Subject: N/A
From: Roger Venable

Mar. 17, 2020

Comment on SEC Proposed Rule #S7-24-15: 

Like so many excesses of government, SEC proposed rule #S7-24-15 has not originated from scientific analysis of benefits and harms caused by the matters that it is proposed to regulate. Specifically, the principles of good government require that population studies be done to identify benefits and harms, and following those, statistical studies be completed that quantify both benefits and harms of the matters that are proposed for regulation. Without such studies, the regulating authority has no *real* idea of whether a regulation is needed -- just inadequately informed, and therefore unjustified, opinions. It is important, for the maintenence of a free and just society, that regulatory authorities refrain from preventing behaviors that they have not shown to be generally harmful! 
As a simple example of this, we permit people to drive cars at about age 16, with only minimal qualifications other than age, even though thousands of persons die in auto accidents every year. Society considers the benefits of universally available transportation to far exceed its risks. Those who invest in inverse funds and leveraged funds consider their benefits to exceed their risks. The SEC should have very good reasons -- scientificly supported reasons -- to prevent the public from simple use of these funds.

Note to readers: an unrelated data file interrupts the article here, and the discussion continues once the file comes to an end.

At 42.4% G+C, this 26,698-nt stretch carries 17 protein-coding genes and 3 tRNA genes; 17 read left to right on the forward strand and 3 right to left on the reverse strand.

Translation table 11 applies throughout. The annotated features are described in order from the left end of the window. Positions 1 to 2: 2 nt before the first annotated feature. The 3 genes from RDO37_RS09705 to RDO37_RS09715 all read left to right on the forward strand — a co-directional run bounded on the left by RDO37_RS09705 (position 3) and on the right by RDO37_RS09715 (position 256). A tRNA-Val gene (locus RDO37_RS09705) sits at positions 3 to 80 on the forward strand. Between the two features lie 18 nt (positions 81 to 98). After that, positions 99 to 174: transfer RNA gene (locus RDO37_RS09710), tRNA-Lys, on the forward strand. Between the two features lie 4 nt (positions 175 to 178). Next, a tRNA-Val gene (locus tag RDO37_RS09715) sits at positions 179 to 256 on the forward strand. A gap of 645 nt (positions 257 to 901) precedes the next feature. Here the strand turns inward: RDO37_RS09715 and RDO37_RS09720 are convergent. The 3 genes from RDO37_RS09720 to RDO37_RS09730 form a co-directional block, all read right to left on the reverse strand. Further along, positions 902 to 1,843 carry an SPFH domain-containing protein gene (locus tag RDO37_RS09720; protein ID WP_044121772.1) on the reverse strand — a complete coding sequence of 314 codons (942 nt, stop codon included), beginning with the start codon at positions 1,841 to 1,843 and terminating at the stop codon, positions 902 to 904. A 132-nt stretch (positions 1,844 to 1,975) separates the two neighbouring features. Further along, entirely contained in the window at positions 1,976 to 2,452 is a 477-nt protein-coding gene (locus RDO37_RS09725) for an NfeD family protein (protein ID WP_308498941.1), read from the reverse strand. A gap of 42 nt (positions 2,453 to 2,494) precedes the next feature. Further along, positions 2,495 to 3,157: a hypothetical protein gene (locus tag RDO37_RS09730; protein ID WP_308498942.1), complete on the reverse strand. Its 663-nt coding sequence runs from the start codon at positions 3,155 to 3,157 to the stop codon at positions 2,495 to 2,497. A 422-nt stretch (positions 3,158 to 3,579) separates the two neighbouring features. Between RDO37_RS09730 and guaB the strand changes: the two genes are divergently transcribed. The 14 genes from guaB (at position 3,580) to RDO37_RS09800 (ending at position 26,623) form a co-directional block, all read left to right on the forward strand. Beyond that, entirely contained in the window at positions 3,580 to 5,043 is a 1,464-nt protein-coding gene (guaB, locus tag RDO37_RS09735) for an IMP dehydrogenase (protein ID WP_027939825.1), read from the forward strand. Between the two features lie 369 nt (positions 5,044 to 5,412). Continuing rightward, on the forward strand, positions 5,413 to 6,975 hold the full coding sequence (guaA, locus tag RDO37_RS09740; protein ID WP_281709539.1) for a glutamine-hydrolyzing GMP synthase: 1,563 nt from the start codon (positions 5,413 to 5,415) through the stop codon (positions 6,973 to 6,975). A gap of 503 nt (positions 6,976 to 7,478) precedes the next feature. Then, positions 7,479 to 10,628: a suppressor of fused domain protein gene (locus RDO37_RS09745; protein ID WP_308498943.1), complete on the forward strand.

As a further example, the SEC requires much paperwork (more than 50 pages at most online brokerages) for the set-up of an IRA account. I have had many friends and acquaintances who have not set up IRA accounts because they consider this paperwork to be egregious. Thus, the SEC has already harmed Americans by over-regulation, while it imagines that it benefits them with these regulations. Where are the population studies and scientific benefit/harm studies on this regulation of IRA's? 
Therefore, proposed rule #S7-24-15 should be rejected at this time. It would be "bad government", were it approved. 

Roger Venable